• Over 18,000 plastic water bottles were saved from entering the waterways due to concert-goers bringing or purchasing their own reusable water bottles
  • Over 10,200 people participated in beach and watershed cleanups
  • Over 570 pounds of local, sustainably sourced produce was purchased from local farmers
  • The efforts of the tour and venues saved 2.4 million pounds of CO2 from being emitted. That’s a lot of pounds.

Austin City Limits 2019. Photo Katrina Barber.

No Limit

The Austin City Limits Music Festival works hard to keep Austin clean, especially its parks. With a variety of artists and genres, and mass efforts for environmental awareness, there’s something for everyone at ACL. From rock to rap and alternative to electronic, it brings everyone together for a greater cause.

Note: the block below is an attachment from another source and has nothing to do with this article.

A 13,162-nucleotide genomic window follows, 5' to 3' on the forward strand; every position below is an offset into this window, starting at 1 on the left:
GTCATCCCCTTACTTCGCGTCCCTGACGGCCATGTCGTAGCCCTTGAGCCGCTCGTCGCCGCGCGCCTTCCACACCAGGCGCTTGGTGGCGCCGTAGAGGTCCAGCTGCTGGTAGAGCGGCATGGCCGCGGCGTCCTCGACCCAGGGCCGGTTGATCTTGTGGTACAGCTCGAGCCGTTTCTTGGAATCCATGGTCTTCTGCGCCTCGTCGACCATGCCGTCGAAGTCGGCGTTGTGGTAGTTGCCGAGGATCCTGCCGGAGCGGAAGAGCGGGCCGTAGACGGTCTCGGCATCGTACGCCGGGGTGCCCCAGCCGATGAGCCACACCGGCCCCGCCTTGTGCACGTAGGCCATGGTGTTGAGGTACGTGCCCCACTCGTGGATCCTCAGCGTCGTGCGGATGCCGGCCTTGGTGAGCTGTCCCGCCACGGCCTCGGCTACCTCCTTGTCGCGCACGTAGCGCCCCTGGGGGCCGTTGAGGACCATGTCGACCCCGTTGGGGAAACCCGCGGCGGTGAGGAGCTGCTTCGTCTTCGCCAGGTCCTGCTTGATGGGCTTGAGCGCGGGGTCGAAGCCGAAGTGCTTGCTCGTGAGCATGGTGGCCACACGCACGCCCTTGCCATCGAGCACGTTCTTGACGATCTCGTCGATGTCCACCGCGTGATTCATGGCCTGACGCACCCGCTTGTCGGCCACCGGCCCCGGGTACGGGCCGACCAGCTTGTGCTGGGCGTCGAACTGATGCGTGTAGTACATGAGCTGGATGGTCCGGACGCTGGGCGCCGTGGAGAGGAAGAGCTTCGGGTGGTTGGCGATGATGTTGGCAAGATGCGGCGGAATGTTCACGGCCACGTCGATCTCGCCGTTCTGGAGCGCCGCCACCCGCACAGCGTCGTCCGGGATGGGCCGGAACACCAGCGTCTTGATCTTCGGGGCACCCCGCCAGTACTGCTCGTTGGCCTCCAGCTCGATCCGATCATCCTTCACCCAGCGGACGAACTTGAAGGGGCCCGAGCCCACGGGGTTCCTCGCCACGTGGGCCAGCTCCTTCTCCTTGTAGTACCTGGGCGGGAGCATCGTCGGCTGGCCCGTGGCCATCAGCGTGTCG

• Over five million dollars went towards park projects, coming just from a percentage of ticket sales in 2018
  • About 809,000 reusable water bottles were used and refilled at Hydration Stations

At Lollapalooza 2019. Photo Taylor Regulski.

The bigger the music festival, the larger the crowd, the higher the number of sweaty, thirsty people. Lollapalooza, the latest incarnation of the granddaddy of modern music festivals, now going off in Chicago every year, has an average attendance of 400,000 people. Now think about how many water bottles that entails. Good thing it’s made these efforts:

  • An estimated 1,119,000 plastic water bottles were averted, thanks to refilling stations
  • Sustainability efforts offset 2.4 million pounds of carbon dioxide
  • About 145 tons of waste was recycled and/or composted

Sustainability is an achievable goal when done in small, individual steps. If people listening to music, possibly on drugs, standing in hundred-thousand-person crowds in the middle of summer can make better decisions (when it comes to the environment at least), anyone can.

So BYOB. Anywhere and everywhere.